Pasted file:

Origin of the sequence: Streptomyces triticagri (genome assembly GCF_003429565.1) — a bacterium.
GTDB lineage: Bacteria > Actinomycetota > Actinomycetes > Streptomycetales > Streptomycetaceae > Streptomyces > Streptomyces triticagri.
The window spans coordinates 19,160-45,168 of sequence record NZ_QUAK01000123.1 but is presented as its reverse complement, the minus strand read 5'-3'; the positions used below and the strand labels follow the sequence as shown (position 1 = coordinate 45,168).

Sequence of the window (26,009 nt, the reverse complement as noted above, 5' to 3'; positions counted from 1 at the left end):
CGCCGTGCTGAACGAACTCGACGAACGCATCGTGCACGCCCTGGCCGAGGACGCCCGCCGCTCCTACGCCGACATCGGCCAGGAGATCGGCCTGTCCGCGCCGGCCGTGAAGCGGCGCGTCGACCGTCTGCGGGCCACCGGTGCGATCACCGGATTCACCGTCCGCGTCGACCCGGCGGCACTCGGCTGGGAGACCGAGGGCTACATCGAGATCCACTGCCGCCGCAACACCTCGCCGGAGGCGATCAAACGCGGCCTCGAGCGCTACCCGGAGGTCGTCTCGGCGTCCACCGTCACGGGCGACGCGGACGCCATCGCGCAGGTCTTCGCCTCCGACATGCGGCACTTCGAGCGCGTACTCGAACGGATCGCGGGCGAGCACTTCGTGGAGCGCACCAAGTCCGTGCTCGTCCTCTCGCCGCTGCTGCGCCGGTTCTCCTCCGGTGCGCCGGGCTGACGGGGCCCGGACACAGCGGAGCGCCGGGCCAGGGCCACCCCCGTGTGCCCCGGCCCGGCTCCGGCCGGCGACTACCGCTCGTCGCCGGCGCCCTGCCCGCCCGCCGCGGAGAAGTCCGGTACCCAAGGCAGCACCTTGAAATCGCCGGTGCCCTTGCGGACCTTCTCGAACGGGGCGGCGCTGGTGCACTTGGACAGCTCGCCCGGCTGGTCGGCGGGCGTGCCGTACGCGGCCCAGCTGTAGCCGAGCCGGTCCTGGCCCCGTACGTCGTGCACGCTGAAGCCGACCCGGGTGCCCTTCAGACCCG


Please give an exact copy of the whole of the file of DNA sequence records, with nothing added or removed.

Origin of the sequence: Streptomyces triticagri (genome assembly GCF_003429565.1) — a bacterium.
GTDB lineage: Bacteria > Actinomycetota > Actinomycetes > Streptomycetales > Streptomycetaceae > Streptomyces > Streptomyces triticagri.
The window spans coordinates 19,160-45,168 of sequence record NZ_QUAK01000123.1 but is presented as its reverse complement, the minus strand read 5'-3'; the positions used below and the strand labels follow the sequence as shown (position 1 = coordinate 45,168).

Sequence of the window (26,009 nt, the reverse complement as noted above, 5' to 3'; positions counted from 1 at the left end):
CGCCGTGCTGAACGAACTCGACGAACGCATCGTGCACGCCCTGGCCGAGGACGCCCGCCGCTCCTACGCCGACATCGGCCAGGAGATCGGCCTGTCCGCGCCGGCCGTGAAGCGGCGCGTCGACCGTCTGCGGGCCACCGGTGCGATCACCGGATTCACCGTCCGCGTCGACCCGGCGGCACTCGGCTGGGAGACCGAGGGCTACATCGAGATCCACTGCCGCCGCAACACCTCGCCGGAGGCGATCAAACGCGGCCTCGAGCGCTACCCGGAGGTCGTCTCGGCGTCCACCGTCACGGGCGACGCGGACGCCATCGCGCAGGTCTTCGCCTCCGACATGCGGCACTTCGAGCGCGTACTCGAACGGATCGCGGGCGAGCACTTCGTGGAGCGCACCAAGTCCGTGCTCGTCCTCTCGCCGCTGCTGCGCCGGTTCTCCTCCGGTGCGCCGGGCTGACGGGGCCCGGACACAGCGGAGCGCCGGGCCAGGGCCACCCCCGTGTGCCCCGGCCCGGCTCCGGCCGGCGACTACCGCTCGTCGCCGGCGCCCTGCCCGCCCGCCGCGGAGAAGTCCGGTACCCAAGGCAGCACCTTGAAATCGCCGGTGCCCTTGCGGACCTTCTCGAACGGGGCGGCGCTGGTGCACTTGGACAGCTCGCCCGGCTGGTCGGCGGGCGTGCCGTACGCGGCCCAGCTGTAGCCGAGCCGGTCCTGGCCCCGTACGTCGTGCACGCTGAAGCCGACCCGGGTGCCCTTCAGACCCG